You don’t have to run up the steps of the art museum like Rocky to enjoy one of the best views in Philadelphia.
Well, you can if you want. But then, come on down to street level, go ’round the corner, and experience an even-better view. With OK food and a side order of impressive history.
The Water Works Restaurant & Lounge is in the shadow of the art museum on the Schuylkill River, next to pretty Boathouse Row and Fairmount Park. All provide a captivating view when driving in or out of the city on the Schuylkill Expressway or taking Amtrak.
The restaurant is among buildings that look like Greek temples. So pretty, it’s hard to believe they were once the city’s water works.
But in their day (in the 1800s) they were heralded as architectural and engineering wonders. They were a tourist attraction long before Pat’s Steaks, drawing the likes of Charles Dickens. Or so it’s said.
In the early 20th Century the river grew too polluted and city’s demand for water too great. So the Water Works shut down.
The restored historic landmark now houses an upscale restaurant with the same million-dollar view of the river. That’s what you’re paying for.
I have to disagree with Joe Biden, who ate there and told the chef he sure could cook. The food I had for my 29th (ha) birthday brunch was so-so.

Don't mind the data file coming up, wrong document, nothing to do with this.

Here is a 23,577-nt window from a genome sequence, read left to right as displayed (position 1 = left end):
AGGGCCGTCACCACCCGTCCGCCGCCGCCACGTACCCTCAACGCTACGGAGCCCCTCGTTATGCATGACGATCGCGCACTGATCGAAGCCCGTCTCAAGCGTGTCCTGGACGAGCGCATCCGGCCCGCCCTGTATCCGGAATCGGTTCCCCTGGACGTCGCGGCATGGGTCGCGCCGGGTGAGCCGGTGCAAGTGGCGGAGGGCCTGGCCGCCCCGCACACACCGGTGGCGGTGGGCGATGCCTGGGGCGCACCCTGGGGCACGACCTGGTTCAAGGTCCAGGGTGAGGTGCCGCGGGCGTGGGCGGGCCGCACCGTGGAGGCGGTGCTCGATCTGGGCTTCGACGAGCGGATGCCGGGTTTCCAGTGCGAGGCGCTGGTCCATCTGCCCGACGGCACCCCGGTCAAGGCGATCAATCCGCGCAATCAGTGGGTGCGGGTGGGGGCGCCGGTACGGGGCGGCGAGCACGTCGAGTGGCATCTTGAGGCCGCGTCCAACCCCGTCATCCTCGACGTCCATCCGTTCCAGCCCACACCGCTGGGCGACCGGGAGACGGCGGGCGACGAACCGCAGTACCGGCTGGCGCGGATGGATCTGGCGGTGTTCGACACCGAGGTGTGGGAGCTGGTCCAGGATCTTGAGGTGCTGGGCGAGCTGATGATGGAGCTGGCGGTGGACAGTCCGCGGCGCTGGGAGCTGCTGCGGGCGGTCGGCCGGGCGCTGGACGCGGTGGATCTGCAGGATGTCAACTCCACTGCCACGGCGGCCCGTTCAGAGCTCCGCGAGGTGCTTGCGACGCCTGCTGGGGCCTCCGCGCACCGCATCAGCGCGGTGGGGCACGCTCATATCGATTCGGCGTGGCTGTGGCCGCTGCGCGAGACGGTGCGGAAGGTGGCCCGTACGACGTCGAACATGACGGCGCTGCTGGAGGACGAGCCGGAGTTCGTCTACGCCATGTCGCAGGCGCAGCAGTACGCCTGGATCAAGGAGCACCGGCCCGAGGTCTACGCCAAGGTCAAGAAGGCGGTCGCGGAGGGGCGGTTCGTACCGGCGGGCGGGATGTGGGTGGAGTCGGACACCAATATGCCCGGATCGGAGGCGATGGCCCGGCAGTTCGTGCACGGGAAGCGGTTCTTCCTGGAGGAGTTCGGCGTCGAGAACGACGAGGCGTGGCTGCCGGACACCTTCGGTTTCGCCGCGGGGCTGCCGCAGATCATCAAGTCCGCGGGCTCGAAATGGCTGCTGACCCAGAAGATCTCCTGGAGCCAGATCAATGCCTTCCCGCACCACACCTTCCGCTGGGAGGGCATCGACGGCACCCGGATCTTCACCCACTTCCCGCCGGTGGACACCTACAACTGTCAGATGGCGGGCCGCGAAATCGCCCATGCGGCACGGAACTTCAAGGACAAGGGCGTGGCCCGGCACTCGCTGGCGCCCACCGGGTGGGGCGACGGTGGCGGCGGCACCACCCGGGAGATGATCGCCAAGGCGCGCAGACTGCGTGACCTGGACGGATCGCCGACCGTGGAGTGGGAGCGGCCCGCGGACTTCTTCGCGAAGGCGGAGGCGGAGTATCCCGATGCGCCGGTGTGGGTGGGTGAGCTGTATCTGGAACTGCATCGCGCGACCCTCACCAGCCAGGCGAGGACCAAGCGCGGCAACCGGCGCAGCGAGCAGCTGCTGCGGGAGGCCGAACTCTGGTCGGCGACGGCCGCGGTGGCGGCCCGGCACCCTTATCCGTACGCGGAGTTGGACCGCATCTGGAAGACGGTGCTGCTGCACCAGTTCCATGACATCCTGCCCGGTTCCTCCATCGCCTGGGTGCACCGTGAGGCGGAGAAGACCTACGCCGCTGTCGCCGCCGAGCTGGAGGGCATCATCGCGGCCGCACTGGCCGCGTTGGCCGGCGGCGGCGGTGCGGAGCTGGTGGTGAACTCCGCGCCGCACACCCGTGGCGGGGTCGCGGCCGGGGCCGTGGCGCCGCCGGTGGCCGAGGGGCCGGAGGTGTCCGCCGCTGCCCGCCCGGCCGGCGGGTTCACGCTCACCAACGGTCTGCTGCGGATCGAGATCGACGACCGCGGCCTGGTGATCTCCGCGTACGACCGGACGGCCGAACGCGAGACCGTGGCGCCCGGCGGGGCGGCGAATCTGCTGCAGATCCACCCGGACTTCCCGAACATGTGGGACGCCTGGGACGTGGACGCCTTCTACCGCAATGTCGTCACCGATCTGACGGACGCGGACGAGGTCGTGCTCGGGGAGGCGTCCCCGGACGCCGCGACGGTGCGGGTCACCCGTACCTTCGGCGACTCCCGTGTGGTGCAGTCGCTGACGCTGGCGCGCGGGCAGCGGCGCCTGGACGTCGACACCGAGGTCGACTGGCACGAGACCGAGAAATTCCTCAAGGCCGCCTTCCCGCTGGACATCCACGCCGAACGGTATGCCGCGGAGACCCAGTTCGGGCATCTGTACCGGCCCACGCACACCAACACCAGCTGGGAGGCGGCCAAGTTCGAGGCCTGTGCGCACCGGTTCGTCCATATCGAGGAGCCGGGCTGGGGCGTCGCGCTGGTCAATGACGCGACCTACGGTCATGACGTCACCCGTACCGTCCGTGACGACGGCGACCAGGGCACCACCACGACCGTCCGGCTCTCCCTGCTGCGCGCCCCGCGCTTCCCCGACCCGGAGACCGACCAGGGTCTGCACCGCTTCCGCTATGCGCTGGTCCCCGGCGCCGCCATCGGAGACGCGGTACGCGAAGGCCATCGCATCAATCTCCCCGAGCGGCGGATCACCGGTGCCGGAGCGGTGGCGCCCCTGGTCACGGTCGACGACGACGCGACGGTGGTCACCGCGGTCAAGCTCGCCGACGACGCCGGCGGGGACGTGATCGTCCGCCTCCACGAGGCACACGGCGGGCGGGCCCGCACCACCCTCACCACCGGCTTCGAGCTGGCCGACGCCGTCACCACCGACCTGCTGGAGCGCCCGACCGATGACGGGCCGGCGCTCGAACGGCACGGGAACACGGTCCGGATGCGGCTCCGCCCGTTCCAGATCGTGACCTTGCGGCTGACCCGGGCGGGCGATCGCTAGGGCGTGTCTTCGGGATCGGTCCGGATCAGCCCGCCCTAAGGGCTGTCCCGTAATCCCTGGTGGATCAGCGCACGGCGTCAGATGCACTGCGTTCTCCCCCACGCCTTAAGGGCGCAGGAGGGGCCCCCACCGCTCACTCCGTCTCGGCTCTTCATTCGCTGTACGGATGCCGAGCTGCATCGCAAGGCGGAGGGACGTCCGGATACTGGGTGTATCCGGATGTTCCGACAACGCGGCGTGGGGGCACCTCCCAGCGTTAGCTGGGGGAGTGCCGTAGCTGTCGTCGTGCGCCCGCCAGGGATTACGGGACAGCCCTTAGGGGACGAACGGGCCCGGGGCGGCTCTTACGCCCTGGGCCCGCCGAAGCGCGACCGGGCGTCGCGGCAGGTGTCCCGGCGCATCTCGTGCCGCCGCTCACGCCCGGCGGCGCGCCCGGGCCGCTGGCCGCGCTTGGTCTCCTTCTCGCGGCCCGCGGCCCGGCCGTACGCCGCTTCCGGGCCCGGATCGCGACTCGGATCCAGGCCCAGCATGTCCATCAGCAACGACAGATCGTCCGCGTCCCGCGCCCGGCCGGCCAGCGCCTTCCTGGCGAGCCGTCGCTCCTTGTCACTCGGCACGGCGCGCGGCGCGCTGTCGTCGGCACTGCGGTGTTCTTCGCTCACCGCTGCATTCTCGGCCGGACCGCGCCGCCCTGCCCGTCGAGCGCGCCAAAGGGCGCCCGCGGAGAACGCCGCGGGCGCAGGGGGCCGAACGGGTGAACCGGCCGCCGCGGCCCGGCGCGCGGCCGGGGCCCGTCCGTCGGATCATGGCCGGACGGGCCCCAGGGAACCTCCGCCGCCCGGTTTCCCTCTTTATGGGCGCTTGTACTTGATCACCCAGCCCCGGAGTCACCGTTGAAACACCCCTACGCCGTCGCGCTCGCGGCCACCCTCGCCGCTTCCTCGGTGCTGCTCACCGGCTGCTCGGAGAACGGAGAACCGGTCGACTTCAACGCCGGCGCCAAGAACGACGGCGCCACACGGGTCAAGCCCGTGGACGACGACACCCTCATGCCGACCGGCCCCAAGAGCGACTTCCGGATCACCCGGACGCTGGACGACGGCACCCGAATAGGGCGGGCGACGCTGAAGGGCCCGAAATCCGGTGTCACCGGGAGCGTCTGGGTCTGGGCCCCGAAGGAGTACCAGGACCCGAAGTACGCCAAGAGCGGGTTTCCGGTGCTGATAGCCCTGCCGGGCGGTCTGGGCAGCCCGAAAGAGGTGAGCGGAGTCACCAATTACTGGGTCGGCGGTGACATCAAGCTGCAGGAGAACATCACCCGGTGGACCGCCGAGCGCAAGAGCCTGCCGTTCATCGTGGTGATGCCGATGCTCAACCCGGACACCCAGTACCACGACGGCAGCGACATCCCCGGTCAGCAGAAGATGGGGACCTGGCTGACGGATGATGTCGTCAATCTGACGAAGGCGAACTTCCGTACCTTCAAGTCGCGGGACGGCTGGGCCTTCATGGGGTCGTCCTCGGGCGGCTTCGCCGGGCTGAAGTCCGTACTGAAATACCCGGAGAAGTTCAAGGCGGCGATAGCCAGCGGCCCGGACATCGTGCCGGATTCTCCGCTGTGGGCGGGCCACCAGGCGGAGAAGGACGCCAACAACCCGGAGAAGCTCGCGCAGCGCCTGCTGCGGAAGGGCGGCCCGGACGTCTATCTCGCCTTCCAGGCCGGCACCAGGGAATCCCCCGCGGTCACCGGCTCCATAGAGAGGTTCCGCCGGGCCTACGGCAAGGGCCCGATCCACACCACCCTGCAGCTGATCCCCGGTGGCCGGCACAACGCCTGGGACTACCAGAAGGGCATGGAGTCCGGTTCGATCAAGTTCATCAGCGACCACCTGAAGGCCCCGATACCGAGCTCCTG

What was supposed to be one of the place’s signature features — 40 different kinds of bottled water — labeled light, classic, and bold — just seemed silly. I chose good old San Pellegrino over its Croatian and New Zealand counterparts.
The fish and chicken were dried out and nothing special. The shrimp cocktail sauce was weirdly chunky. There was an impressive crepe station but nothing else out of the ordinary.The desserts looked like cut-up Entenmann’s cakes.
When the biscuits and gravy and the crab salad are the meal’s high points, you know you’re in trouble.
I’m glad we didn’t go for dinner. The online reviews painted it as a real hit-or-miss. One thing everyone seemed to agree on: The food is way overpriced.
I will say the service was great. The waiter from Rome was very personable.
He made fun of the Greek architecture in a good-natured way. And had the unenviable chore of refolding our used napkins every time we got up for another round. If that were me, I’d leave my bed unmade on my days off in protest.
My recommendation: Go for only a drink (unless you’re really flush with cash and feeling adventurous) and stay for the view.